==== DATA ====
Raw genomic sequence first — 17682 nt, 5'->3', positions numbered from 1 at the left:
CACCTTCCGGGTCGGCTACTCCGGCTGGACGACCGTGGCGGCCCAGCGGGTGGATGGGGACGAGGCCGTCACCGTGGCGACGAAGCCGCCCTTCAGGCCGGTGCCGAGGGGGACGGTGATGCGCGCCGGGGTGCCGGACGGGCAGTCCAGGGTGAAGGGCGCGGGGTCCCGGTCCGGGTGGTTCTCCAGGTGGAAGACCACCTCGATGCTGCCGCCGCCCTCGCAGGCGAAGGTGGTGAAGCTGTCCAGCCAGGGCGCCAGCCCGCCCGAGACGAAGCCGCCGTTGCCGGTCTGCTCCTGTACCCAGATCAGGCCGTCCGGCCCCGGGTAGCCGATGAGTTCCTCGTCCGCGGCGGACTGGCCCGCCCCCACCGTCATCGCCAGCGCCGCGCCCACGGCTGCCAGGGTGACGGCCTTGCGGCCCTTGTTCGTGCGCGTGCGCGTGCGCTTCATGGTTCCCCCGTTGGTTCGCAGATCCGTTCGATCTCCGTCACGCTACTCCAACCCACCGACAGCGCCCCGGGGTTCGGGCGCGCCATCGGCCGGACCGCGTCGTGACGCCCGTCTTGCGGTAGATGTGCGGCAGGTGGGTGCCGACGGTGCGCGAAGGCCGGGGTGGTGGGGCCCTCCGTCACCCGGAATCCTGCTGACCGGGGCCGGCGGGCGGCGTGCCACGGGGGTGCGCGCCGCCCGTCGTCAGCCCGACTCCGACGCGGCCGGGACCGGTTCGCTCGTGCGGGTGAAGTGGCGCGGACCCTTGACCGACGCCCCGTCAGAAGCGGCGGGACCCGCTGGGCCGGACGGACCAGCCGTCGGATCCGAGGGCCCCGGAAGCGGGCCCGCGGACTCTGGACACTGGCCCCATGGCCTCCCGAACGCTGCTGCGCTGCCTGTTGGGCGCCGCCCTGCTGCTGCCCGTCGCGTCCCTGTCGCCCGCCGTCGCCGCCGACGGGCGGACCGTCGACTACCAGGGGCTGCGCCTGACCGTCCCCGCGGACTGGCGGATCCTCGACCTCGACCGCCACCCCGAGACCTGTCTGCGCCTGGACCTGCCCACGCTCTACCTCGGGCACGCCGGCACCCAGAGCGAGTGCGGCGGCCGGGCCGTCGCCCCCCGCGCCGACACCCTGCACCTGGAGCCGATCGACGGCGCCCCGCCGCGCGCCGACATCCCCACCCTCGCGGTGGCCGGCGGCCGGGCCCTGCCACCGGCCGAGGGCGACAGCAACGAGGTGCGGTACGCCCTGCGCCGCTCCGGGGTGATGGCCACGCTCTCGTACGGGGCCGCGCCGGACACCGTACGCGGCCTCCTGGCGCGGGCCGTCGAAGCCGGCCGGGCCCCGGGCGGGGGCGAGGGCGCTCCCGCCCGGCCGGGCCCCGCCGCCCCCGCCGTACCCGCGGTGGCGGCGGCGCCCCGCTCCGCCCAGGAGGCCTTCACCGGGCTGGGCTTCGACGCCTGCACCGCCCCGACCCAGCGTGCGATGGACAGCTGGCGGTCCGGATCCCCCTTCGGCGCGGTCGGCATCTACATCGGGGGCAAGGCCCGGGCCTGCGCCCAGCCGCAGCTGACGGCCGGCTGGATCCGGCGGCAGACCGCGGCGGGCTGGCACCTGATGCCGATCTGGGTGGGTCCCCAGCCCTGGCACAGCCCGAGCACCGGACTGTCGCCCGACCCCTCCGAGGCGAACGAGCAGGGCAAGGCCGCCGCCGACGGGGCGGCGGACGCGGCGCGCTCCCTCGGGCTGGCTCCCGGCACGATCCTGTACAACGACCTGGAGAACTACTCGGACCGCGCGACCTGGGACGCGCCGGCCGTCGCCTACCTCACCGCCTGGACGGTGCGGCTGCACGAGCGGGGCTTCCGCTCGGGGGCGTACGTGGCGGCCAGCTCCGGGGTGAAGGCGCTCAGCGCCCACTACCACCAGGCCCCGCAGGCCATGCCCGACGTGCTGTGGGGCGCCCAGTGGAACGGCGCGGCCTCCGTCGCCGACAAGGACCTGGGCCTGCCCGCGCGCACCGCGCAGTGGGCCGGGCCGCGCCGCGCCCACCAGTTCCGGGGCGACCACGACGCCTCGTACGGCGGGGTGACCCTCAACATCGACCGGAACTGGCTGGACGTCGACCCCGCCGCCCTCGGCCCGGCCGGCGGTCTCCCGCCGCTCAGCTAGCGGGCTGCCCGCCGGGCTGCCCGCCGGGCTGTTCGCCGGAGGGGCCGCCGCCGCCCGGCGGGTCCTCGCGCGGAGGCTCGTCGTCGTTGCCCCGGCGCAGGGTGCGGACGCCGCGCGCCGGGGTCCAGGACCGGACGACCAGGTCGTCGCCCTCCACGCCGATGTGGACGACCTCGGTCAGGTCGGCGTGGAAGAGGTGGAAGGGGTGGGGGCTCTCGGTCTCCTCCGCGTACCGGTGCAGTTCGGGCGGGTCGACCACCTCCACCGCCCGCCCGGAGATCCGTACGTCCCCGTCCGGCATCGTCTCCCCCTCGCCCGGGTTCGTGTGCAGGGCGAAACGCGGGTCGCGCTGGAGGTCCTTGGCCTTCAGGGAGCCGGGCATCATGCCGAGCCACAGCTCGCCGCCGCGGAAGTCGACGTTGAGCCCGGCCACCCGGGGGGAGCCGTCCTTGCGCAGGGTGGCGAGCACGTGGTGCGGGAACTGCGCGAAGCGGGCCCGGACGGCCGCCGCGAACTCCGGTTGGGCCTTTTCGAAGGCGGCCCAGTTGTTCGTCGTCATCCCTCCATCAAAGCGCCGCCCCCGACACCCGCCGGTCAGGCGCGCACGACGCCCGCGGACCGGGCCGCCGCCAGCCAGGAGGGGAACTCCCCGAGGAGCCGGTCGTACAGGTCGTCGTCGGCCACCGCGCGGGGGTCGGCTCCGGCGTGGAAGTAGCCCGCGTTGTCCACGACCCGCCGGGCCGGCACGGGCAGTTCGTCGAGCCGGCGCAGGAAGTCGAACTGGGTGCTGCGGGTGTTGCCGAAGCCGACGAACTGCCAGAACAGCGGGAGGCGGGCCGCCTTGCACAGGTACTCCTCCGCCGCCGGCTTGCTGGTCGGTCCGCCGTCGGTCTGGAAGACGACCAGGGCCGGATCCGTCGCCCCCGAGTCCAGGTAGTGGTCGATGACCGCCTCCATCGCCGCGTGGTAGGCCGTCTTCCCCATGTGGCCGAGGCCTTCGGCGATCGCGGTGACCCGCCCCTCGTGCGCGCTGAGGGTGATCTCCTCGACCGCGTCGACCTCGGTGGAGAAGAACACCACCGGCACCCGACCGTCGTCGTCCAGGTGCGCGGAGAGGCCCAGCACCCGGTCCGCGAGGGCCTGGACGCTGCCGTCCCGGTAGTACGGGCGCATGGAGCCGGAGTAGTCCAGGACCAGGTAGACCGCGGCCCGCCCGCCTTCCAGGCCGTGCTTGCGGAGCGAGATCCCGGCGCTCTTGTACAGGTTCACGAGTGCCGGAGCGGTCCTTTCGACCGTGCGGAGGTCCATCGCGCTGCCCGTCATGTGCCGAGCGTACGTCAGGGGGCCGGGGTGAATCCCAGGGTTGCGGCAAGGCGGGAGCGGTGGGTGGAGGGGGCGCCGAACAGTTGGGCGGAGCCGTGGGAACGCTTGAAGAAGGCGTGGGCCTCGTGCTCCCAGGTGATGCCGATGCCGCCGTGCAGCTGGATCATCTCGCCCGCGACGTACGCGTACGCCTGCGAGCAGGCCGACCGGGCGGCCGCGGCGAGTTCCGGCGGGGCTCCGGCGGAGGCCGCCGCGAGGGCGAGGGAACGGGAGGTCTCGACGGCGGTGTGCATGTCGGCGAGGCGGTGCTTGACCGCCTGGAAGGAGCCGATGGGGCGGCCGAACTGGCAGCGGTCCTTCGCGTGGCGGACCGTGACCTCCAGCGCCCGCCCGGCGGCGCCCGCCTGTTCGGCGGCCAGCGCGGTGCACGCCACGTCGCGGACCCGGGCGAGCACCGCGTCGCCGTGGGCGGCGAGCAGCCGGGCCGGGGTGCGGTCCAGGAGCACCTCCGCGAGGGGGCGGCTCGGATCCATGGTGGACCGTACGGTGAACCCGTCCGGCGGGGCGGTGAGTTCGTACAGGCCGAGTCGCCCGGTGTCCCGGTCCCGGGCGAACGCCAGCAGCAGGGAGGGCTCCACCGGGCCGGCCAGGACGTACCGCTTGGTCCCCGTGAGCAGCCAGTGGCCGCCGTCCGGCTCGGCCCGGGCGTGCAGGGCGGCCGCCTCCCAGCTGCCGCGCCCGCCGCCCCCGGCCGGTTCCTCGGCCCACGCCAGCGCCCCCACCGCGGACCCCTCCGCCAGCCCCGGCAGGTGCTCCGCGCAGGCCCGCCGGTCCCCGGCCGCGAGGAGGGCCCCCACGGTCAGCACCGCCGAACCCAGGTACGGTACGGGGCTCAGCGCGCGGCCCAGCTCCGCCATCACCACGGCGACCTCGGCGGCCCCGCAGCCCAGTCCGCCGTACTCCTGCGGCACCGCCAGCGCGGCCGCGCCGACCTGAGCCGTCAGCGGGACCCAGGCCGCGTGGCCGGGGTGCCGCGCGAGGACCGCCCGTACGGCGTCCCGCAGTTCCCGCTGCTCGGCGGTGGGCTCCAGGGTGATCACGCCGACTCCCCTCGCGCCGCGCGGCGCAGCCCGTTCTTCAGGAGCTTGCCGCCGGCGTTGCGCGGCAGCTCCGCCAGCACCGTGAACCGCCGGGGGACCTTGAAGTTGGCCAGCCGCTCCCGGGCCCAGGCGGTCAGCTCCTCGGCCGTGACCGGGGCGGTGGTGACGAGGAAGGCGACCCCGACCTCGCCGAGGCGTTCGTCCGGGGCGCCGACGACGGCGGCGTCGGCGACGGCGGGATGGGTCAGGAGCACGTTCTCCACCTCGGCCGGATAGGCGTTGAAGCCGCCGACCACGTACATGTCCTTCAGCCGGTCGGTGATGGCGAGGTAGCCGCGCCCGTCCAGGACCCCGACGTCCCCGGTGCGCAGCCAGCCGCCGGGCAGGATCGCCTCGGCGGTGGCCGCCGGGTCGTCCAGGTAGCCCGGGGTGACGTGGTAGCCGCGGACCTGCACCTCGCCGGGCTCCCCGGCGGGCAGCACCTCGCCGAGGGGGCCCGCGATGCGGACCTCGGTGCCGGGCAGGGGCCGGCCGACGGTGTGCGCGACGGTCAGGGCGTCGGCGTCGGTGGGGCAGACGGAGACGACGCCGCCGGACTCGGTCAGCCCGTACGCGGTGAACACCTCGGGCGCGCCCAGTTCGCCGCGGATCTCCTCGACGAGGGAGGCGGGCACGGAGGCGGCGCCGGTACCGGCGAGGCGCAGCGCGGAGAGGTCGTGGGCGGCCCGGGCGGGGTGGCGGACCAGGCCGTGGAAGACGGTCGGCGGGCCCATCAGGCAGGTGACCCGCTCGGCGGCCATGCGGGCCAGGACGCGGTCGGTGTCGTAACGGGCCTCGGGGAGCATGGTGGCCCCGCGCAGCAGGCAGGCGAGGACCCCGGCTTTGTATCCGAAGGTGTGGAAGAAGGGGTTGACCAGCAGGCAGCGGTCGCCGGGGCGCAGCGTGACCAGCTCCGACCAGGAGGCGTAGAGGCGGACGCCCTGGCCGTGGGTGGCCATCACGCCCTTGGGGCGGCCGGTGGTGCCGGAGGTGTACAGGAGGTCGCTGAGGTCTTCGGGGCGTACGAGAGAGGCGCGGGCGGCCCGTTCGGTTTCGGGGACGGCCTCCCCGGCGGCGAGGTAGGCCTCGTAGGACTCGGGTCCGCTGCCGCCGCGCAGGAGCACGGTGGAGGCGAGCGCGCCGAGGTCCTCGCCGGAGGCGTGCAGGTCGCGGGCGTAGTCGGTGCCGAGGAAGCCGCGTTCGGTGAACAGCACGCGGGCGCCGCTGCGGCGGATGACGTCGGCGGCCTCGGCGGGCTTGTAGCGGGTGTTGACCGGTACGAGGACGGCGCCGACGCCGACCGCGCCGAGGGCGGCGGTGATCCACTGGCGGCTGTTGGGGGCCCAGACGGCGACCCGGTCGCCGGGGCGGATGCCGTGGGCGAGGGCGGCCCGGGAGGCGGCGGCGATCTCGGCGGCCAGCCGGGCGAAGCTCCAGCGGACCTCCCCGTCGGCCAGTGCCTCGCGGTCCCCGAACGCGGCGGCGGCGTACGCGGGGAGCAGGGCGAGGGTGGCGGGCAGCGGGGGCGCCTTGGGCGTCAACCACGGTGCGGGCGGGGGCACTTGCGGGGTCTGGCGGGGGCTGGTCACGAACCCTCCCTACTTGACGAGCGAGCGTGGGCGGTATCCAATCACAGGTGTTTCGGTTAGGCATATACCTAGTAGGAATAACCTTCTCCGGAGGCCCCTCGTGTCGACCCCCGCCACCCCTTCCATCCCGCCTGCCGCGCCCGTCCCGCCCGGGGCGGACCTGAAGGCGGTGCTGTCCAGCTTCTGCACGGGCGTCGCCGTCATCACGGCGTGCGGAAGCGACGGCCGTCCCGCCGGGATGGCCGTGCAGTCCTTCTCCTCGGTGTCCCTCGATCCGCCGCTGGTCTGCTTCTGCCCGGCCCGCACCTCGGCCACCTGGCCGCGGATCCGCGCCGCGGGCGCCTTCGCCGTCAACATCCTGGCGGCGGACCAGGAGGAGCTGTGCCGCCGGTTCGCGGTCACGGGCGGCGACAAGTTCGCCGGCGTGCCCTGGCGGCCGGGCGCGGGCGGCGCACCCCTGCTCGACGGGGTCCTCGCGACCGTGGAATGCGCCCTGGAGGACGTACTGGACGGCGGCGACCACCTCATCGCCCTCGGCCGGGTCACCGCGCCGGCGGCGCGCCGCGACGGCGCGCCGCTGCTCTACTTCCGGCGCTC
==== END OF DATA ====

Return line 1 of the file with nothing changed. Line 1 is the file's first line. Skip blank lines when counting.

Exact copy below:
Raw genomic sequence first — 17682 nt, 5'->3', positions numbered from 1 at the left: